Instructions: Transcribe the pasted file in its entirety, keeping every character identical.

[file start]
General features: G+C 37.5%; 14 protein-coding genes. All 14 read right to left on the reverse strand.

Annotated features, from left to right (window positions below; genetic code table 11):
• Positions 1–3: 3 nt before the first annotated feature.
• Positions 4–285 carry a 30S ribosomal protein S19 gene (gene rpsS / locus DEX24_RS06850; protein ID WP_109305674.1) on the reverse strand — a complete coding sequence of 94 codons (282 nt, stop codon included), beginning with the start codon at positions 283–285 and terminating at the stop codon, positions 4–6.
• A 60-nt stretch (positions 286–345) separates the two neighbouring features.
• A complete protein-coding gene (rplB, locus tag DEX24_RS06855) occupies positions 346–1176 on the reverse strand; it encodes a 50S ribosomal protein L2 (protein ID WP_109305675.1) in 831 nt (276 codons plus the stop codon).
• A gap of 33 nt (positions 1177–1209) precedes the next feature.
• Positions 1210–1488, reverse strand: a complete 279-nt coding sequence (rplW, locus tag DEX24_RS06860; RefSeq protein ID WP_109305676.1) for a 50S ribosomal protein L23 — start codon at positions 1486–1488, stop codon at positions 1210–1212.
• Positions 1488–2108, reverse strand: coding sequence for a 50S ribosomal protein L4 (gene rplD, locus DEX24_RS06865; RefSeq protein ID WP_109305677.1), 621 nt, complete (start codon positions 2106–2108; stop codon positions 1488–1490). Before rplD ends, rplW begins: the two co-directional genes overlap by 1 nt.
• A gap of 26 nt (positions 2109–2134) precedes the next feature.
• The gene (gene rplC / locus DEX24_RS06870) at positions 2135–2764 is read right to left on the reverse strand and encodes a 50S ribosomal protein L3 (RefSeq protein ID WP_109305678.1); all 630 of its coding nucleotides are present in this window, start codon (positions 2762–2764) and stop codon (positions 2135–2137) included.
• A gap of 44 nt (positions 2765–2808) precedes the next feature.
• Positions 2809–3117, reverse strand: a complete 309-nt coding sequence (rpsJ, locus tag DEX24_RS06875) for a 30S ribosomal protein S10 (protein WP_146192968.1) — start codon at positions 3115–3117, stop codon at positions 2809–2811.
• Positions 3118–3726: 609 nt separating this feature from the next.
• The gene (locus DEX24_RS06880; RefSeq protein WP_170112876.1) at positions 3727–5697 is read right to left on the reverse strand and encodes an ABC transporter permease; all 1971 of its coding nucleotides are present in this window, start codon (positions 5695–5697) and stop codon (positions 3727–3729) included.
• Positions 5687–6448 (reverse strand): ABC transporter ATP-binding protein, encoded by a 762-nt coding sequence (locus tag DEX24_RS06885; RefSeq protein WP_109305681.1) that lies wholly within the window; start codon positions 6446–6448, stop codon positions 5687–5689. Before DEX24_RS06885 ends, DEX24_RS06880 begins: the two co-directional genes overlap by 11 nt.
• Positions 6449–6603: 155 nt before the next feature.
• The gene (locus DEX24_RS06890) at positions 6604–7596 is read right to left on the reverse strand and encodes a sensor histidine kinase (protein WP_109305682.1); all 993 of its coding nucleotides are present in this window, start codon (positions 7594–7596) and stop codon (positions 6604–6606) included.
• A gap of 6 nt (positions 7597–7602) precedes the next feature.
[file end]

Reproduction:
General features: G+C 37.5%; 14 protein-coding genes. All 14 read right to left on the reverse strand.

Annotated features, from left to right (window positions below; genetic code table 11):
• Positions 1–3: 3 nt before the first annotated feature.
• Positions 4–285 carry a 30S ribosomal protein S19 gene (gene rpsS / locus DEX24_RS06850; protein ID WP_109305674.1) on the reverse strand — a complete coding sequence of 94 codons (282 nt, stop codon included), beginning with the start codon at positions 283–285 and terminating at the stop codon, positions 4–6.
• A 60-nt stretch (positions 286–345) separates the two neighbouring features.
• A complete protein-coding gene (rplB, locus tag DEX24_RS06855) occupies positions 346–1176 on the reverse strand; it encodes a 50S ribosomal protein L2 (protein ID WP_109305675.1) in 831 nt (276 codons plus the stop codon).
• A gap of 33 nt (positions 1177–1209) precedes the next feature.
• Positions 1210–1488, reverse strand: a complete 279-nt coding sequence (rplW, locus tag DEX24_RS06860; RefSeq protein ID WP_109305676.1) for a 50S ribosomal protein L23 — start codon at positions 1486–1488, stop codon at positions 1210–1212.
• Positions 1488–2108, reverse strand: coding sequence for a 50S ribosomal protein L4 (gene rplD, locus DEX24_RS06865; RefSeq protein ID WP_109305677.1), 621 nt, complete (start codon positions 2106–2108; stop codon positions 1488–1490). Before rplD ends, rplW begins: the two co-directional genes overlap by 1 nt.
• A gap of 26 nt (positions 2109–2134) precedes the next feature.
• The gene (gene rplC / locus DEX24_RS06870) at positions 2135–2764 is read right to left on the reverse strand and encodes a 50S ribosomal protein L3 (RefSeq protein ID WP_109305678.1); all 630 of its coding nucleotides are present in this window, start codon (positions 2762–2764) and stop codon (positions 2135–2137) included.
• A gap of 44 nt (positions 2765–2808) precedes the next feature.
• Positions 2809–3117, reverse strand: a complete 309-nt coding sequence (rpsJ, locus tag DEX24_RS06875) for a 30S ribosomal protein S10 (protein WP_146192968.1) — start codon at positions 3115–3117, stop codon at positions 2809–2811.
• Positions 3118–3726: 609 nt separating this feature from the next.
• The gene (locus DEX24_RS06880; RefSeq protein WP_170112876.1) at positions 3727–5697 is read right to left on the reverse strand and encodes an ABC transporter permease; all 1971 of its coding nucleotides are present in this window, start codon (positions 5695–5697) and stop codon (positions 3727–3729) included.
• Positions 5687–6448 (reverse strand): ABC transporter ATP-binding protein, encoded by a 762-nt coding sequence (locus tag DEX24_RS06885; RefSeq protein WP_109305681.1) that lies wholly within the window; start codon positions 6446–6448, stop codon positions 5687–5689. Before DEX24_RS06885 ends, DEX24_RS06880 begins: the two co-directional genes overlap by 11 nt.
• Positions 6449–6603: 155 nt before the next feature.
• The gene (locus DEX24_RS06890) at positions 6604–7596 is read right to left on the reverse strand and encodes a sensor histidine kinase (protein WP_109305682.1); all 993 of its coding nucleotides are present in this window, start codon (positions 7594–7596) and stop codon (positions 6604–6606) included.
• A gap of 6 nt (positions 7597–7602) precedes the next feature.